My girlfriend was trying to edit audio in one of the NLE progarams, and it was ridiculous. It's a piece aof cake in a real music recording program.
Good luck
Bruce Yarock
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Old January 10th, 2005, 10:15 AM   #6
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<<<-- Originally posted by Bruce S. Yarock :
My girlfriend was trying to edit audio in one of the NLE progarams, and it was ridiculous. It's a piece aof cake in a real music recording program.
Good luck
Bruce Yarock -->>>
Too bad you didn't choose Vegas. It used to be an audio editor.
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Old January 10th, 2005, 01:10 PM   #7
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Bruce - what does your mastering step involve? Why do you do it in Wavelab or Soundforge, rather than Cubase or Nuendo where you have done your editing? I'm not clear what the relative strengths and weaknesses of these audio programs are.

Thanks
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Old January 10th, 2005, 01:31 PM   #8
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John-
i think Vegas is great ( I'm trying to learn basic editing on it), but I've been using Steinberg for 7 years, and find it real easy. Also. I tried to do some slicing and dicing in Acid, and I found it very un intuitive ( compared to Cubase). Since vegas works similar to Acid, I've had a mental block against it....
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Old January 10th, 2005, 01:41 PM   #9
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Mark,
i've always used Wavelab for mastering because-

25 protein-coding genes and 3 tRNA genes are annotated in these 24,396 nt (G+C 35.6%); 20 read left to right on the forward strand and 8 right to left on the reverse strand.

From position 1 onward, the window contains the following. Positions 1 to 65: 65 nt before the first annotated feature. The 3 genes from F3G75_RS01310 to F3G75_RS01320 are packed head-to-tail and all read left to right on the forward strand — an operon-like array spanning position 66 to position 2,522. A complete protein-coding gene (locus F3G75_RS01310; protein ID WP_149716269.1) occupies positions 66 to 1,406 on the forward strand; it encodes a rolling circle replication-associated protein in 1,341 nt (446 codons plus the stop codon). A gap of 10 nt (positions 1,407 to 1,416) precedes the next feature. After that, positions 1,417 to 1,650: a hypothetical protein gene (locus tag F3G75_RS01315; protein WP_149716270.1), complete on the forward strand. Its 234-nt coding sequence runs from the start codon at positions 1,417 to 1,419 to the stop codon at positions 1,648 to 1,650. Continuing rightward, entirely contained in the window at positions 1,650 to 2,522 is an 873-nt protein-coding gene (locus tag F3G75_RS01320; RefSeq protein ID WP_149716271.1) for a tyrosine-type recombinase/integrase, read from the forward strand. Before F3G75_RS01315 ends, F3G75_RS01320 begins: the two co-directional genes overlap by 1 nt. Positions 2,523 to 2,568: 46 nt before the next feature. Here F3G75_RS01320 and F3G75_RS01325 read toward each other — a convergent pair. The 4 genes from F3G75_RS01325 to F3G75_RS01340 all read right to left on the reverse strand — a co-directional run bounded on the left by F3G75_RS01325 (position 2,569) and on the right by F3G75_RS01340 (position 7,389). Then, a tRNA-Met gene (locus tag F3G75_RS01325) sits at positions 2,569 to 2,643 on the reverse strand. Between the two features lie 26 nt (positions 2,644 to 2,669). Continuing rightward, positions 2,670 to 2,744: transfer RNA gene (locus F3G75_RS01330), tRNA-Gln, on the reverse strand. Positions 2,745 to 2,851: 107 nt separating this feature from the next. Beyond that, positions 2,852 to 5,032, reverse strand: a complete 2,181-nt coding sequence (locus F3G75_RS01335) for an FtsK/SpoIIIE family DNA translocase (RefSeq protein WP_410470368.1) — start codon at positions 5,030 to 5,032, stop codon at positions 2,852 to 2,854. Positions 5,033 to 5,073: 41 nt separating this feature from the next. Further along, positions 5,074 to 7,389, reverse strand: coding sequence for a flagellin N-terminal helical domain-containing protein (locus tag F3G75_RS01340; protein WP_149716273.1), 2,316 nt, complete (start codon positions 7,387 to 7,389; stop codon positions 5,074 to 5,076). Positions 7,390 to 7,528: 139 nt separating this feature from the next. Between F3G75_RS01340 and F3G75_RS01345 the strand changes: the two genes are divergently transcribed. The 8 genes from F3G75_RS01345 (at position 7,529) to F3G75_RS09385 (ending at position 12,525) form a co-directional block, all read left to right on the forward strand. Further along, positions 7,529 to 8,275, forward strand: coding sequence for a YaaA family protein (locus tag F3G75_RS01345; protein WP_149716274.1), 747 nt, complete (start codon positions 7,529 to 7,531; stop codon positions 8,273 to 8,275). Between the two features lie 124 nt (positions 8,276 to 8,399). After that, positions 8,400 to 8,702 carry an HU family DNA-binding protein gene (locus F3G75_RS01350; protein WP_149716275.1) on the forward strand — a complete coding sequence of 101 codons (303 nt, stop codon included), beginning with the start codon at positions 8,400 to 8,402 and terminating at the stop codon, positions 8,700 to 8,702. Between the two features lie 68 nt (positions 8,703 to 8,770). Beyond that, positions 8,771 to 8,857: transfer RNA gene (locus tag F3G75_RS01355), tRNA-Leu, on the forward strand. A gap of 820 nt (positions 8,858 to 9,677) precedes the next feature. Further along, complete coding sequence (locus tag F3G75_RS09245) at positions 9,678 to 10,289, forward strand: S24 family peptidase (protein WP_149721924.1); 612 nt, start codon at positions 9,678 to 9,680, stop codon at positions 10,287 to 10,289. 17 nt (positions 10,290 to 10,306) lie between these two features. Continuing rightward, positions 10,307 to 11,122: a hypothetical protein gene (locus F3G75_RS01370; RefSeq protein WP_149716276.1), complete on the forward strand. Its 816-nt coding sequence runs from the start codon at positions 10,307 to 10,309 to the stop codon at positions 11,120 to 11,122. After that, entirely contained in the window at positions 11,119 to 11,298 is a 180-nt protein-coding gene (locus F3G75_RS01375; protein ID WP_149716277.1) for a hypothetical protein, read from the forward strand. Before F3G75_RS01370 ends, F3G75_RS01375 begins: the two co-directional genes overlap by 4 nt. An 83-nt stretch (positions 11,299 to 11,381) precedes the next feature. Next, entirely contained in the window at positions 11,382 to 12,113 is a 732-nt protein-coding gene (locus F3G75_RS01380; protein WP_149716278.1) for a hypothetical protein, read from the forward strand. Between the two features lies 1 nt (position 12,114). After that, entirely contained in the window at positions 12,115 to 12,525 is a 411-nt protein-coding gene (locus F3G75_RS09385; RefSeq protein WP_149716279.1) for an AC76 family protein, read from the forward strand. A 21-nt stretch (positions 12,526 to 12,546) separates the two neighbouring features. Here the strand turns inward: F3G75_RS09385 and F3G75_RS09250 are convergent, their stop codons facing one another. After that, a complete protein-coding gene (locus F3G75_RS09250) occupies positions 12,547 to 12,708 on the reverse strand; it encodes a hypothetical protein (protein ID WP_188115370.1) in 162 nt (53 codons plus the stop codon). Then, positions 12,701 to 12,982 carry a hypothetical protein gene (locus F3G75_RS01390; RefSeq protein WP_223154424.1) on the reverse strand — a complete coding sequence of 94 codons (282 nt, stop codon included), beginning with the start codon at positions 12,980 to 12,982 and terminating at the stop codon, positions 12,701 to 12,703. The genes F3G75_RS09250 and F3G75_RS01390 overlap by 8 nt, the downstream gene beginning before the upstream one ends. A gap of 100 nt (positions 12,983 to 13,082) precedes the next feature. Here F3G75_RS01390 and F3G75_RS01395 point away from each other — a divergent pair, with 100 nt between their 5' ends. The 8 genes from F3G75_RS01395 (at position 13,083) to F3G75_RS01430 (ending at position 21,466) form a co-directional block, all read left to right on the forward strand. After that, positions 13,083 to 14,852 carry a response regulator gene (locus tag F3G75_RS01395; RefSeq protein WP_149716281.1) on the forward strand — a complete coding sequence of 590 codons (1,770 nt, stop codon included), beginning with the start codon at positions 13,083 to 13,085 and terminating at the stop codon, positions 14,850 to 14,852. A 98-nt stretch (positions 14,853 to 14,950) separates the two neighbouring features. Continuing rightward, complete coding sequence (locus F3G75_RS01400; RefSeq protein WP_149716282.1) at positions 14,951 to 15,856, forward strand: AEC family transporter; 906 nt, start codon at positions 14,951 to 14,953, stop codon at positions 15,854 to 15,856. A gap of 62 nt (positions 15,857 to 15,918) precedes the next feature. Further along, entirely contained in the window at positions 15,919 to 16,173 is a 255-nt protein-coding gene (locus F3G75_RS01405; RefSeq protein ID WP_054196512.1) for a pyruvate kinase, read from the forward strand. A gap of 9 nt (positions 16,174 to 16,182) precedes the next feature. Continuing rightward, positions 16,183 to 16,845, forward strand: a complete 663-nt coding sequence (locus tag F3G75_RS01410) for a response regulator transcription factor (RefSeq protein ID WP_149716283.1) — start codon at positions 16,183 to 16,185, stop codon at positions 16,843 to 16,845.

1- I have all of my plug ins and presets saved there,
2- I can look at the mixed down wave and trim, dc offset, normalize, and any one of several other edits, which would be impossible to do BEFORE mixdown. It's really not too hard, once you get used to it ( and I'm no tech genius). I usually trim thr wav,do dc offset, normalize and tweak anything else. Then I do some minor eq, etc. the last step I use is " Loudness maximizer", which is a nice mastering compressor, and I'm done.
3-You can do all kinds of sound restoration in Wavelab that would be hard in the multitrack programs.
After all is said and done, I like finding something that works, and staying with it, till I get dragged ,kicking and screaming, to the next upgrade or new "miracle" program.
Bruce yarock
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Old January 10th, 2005, 01:48 PM   #10
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While ACID and VEGAS have a similar interface, they are very different (I feel) in how they operate during editing.
I'd keep working with VEGAS until you're more comfortable. And especially make certain you know the commands that are available. It is very fast and easy to use with practice.
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Old January 10th, 2005, 02:03 PM   #11
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LE 6 user - using Sound Forge

I use LE 6. I do not compress my audio, but I do edits, cleanup, and other audio tweaks outside of LE (more tools in 6, but still not up to snuff).

I mark in and out and Export my audio as WAV. I then use Sound Forge 7 to do any post work I need (usually Noise Reduction), save it, and then reimport it into LE6.

Sony offers a free trial of the software on their site. Videoguys sells SF7 with NR2 and CD Architect for a great price.
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Old January 13th, 2005, 11:51 AM   #12
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I use Goldwave to do a couple of final processing steps on my audio projects (mixed and produced in Cakewalk Sonar). Mostly I just use Goldwave to normalize the final mixed WAV and tack the proper amount of silence to the head and tail (for CD mastering).

I have used it on occasion to do music loops and edits for video. I haven't used its compression tools much. Note that it does support DirectX plugins now.

I also used Sonar for a wedding where I multitracked the audio coming from different mics and aligned the mixed WAV to the video in Premiere. It worked, but it took a lot of time.

I've not been impressed with the audio functions of Premiere (version 6.0). At most I'll do some rubberbanding for volume and maybe a high-pass filter to roll off some mic rumble or such.

Yes, I've heard that Vegas is better -- maybe next time.